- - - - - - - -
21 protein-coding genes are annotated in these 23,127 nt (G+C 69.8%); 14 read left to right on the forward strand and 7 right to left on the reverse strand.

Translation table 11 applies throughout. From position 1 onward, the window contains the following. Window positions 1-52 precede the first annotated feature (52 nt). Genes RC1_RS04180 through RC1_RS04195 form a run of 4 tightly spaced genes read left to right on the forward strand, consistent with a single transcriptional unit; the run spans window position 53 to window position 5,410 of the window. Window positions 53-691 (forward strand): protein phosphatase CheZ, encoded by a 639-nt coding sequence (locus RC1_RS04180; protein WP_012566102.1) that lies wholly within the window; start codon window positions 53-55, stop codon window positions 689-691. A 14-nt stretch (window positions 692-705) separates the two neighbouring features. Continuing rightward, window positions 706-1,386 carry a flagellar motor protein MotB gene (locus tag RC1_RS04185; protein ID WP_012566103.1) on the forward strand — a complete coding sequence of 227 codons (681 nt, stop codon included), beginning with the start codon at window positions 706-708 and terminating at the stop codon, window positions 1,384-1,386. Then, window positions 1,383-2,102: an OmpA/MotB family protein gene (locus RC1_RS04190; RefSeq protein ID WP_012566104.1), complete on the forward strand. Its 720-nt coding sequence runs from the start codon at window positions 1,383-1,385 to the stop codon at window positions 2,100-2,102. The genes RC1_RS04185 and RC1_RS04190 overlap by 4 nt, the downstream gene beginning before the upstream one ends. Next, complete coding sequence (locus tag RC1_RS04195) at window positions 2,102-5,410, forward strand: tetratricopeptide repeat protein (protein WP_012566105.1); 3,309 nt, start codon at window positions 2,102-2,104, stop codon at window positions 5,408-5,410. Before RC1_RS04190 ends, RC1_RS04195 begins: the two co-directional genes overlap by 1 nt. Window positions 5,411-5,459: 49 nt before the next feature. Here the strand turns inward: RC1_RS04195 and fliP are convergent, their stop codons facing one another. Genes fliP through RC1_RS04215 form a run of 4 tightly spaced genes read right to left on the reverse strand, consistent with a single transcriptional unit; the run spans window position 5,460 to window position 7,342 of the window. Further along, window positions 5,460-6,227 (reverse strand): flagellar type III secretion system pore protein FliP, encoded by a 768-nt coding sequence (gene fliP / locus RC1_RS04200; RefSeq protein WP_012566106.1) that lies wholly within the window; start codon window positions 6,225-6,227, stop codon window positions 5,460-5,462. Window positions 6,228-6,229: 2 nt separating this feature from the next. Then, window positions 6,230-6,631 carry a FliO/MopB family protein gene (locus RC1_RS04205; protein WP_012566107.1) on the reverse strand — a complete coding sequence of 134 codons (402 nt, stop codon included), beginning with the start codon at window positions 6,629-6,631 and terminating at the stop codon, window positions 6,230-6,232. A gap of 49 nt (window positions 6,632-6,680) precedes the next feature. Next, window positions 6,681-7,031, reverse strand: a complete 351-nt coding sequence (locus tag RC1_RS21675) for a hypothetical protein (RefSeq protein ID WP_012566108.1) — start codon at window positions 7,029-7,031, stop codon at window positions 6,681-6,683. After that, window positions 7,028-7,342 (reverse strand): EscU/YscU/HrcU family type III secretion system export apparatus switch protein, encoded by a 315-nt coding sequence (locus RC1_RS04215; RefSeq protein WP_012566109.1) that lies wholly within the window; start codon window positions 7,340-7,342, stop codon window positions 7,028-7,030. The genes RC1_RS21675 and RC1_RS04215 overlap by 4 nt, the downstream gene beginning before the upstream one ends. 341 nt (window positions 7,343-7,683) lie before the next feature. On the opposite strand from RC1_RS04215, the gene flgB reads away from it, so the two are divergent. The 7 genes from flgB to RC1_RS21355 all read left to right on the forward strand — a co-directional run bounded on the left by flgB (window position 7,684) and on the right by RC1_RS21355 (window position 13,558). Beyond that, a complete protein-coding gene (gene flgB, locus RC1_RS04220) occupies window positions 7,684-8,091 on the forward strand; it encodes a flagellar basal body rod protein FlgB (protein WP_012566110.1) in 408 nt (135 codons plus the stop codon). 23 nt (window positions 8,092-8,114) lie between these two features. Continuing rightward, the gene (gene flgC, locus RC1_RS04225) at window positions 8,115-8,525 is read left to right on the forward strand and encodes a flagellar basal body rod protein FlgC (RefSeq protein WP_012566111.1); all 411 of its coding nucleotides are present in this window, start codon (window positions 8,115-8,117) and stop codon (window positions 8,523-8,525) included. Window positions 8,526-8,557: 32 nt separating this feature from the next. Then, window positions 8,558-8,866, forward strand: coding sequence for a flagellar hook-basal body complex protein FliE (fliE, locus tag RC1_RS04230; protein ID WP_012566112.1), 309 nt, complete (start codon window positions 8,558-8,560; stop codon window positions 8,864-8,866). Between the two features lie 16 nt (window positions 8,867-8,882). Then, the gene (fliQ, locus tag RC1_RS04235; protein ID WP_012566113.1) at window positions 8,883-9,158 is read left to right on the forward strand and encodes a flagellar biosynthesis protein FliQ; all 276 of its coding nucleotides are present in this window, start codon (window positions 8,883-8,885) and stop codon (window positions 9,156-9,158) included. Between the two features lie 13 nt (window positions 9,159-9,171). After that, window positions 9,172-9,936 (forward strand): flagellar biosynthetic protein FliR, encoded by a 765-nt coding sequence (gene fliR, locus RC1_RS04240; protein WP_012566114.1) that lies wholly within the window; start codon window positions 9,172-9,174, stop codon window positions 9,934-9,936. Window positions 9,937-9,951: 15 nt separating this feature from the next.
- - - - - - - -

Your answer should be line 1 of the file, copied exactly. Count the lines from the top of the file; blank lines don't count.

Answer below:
21 protein-coding genes are annotated in these 23,127 nt (G+C 69.8%); 14 read left to right on the forward strand and 7 right to left on the reverse strand.